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Storytelling with Scatter Plots

Storytelling with Scatter Plots

Storytelling with Scatter Plots

Are Scatter Plots Able to Tell a Story?

Scatterplots are a visualisation to show the relationship between two numerical variables. In Flomatika we display lead time over time. They can be used to conduct deeper analysis, but today I want to show some examples on reading scatter plots just by recognising patterns that emerge from them. How these patterns are able to tell a story.

A few things to note before we dive in. Although these scatter plots are ‘inspired’ by real charts we have witnessed, they have been stylised for the purposes of this blog. No dots were harmed in the making of this blog.

Death Spiral

A new Initiative has been spun up with a newly formed team. Greenfield development, a clean slate of a  backlog to shape our own destiny and no legacy system to maintain. Initially, things look great. Plenty of items are getting done with relatively low lead time. 

However, what seems to be a promising start, has slowly spiralled out of control. We didn’t keep an eye on our WIP, and were only looking at the completed work. The team kept starting more than they were finishing. Slowly but surely, the pieces of work that were in WIP for a long time start to be completed, and they show up on the scatterplot. 

Each of these more complex pieces of work takes longer and longer each time to be completed. This is compounded by some bad practices adopted by the team. As things take longer, requests are ‘expedited’ to try and beat the long lead times. This results in the existing work in process being placed on pause. A start and stop rhythm is establish. Each restart taking a longer time to ramp up. Now all the strategic pieces of work take such a long time to complete. The cycle repeats each time only getting worst. Entering a death spiral.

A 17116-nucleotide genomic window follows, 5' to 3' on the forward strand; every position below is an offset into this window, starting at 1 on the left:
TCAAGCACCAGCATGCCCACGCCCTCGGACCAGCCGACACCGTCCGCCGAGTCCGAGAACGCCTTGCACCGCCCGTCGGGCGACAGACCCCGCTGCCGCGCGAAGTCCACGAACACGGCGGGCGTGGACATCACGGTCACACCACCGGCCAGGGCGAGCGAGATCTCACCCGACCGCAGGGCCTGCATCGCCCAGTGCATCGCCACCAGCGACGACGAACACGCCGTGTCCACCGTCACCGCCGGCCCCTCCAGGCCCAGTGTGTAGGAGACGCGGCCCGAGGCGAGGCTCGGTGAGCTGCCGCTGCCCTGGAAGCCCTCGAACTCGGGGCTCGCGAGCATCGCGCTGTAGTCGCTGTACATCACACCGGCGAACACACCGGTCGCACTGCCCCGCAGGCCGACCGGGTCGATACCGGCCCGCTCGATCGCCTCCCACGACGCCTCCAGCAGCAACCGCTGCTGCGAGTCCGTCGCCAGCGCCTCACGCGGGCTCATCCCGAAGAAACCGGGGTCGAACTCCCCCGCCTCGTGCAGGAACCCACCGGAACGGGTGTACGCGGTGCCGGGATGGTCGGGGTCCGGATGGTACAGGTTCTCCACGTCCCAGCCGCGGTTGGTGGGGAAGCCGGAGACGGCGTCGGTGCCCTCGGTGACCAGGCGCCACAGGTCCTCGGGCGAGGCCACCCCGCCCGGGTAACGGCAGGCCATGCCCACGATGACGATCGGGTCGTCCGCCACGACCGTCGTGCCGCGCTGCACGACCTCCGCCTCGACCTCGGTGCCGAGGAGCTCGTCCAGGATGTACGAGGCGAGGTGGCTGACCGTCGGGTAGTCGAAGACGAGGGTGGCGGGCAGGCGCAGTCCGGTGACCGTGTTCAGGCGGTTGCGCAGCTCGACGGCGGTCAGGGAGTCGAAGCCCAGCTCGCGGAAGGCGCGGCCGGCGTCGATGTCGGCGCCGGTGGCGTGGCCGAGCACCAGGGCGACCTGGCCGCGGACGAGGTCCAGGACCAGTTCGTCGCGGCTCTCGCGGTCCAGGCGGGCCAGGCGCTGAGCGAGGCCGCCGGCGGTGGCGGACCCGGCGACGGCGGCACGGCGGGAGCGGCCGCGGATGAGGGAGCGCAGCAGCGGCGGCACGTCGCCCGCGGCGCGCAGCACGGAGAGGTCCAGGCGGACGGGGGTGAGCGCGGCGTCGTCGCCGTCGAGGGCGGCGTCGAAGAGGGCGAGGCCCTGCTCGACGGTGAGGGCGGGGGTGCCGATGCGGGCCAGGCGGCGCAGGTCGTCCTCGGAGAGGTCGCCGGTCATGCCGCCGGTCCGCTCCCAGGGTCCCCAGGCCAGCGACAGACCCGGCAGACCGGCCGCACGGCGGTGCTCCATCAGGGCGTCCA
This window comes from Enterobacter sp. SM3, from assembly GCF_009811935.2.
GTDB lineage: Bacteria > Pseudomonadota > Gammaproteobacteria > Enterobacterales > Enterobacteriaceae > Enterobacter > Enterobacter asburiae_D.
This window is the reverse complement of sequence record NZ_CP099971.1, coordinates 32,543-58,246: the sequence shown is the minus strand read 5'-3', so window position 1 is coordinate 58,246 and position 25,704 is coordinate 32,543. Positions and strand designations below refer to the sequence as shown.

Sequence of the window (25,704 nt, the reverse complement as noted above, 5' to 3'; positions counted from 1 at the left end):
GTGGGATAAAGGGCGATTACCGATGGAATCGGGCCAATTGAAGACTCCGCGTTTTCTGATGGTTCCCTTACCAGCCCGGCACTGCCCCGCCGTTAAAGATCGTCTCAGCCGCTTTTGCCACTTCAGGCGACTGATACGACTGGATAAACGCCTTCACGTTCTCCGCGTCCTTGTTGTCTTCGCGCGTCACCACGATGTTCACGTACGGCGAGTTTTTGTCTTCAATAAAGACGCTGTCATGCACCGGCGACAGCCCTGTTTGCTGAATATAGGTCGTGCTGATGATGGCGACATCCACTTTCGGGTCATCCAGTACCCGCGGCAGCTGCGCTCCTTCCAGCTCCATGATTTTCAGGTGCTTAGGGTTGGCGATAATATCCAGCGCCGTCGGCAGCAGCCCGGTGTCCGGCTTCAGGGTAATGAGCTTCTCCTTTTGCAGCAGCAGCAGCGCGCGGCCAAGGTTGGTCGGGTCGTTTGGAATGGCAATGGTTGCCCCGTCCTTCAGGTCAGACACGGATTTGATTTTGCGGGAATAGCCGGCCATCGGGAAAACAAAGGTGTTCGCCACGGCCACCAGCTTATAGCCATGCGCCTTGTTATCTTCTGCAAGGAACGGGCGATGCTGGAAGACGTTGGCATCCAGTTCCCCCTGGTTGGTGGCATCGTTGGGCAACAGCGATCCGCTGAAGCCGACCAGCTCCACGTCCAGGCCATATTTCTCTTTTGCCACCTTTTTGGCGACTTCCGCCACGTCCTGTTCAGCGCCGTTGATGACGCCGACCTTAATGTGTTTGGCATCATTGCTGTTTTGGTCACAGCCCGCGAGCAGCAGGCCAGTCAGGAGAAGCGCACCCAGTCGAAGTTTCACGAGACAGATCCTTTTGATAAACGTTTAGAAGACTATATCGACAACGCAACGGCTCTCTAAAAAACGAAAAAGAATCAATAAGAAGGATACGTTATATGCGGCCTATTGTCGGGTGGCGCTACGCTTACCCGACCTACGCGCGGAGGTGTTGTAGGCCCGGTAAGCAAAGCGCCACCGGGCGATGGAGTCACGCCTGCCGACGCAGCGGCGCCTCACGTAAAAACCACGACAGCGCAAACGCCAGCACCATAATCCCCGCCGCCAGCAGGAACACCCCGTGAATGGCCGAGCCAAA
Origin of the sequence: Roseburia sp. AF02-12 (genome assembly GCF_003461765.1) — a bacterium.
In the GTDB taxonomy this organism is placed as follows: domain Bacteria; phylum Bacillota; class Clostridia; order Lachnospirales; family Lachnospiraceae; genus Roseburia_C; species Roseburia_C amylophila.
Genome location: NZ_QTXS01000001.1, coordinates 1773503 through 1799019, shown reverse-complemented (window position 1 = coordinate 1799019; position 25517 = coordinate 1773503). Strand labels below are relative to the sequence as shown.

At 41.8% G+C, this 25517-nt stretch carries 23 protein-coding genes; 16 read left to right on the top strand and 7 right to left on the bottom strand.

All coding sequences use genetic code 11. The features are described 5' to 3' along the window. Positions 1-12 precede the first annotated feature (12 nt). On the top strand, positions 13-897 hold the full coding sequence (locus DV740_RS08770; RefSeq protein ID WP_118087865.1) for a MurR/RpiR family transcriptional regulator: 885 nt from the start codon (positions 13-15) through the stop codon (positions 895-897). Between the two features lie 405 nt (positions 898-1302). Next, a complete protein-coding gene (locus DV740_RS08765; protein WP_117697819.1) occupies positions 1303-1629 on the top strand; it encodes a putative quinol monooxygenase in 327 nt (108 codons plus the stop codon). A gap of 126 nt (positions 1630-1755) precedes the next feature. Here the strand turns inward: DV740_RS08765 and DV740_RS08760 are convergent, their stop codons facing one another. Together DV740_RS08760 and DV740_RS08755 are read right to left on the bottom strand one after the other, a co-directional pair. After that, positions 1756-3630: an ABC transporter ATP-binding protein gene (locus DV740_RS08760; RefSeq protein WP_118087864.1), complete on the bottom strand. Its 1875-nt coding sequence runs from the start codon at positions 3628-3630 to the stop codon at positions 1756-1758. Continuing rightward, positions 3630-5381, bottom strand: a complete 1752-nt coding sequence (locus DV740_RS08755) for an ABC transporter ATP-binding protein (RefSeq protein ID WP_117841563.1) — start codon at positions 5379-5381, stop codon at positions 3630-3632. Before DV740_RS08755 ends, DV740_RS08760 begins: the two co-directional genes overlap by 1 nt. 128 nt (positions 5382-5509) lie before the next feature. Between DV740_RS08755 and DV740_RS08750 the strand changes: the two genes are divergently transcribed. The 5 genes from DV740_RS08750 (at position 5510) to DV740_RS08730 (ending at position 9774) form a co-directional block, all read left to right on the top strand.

Big Batches vs Continuous Delivery

Comparing two scatter plots can also tell a story. The first is a group that releases in big batches. Although the individual work items have been developed by the team, their value is not realised until they have made it into production into the hands of their customers. Consequently you’ll see these vertical clusters of dots whenever a release is done. Typically at a regular cadence, with some vertical clusters denser than others.

Compared to this second group, who practises continuous delivery. Items are released into production into the hands of their customers the moment they are completed. A pattern we’ve seen is almost like '5-fingers' for the week. The teams are not releasing on the weekend, so there is a gap between the weeks. Also a typically pattern across teams is there are more things done mid week, compared to the start or end of the week.

The Big Clean Up

A pattern we see very often with our new customers is the ‘big data hygiene clean up event’ that occurs. When teams start seeing their data visualised, it’s also easier to see where the bad data hygiene is. Which in turn makes it much easier to find those items and do a bit of a spring clean. So we often see this big ‘pillar’ as these old forgotten items are categorised. It also acts as a nice “line” to show life pre-visualisation and post-visualisation. What was the lead time like before, and how the teams have improved since.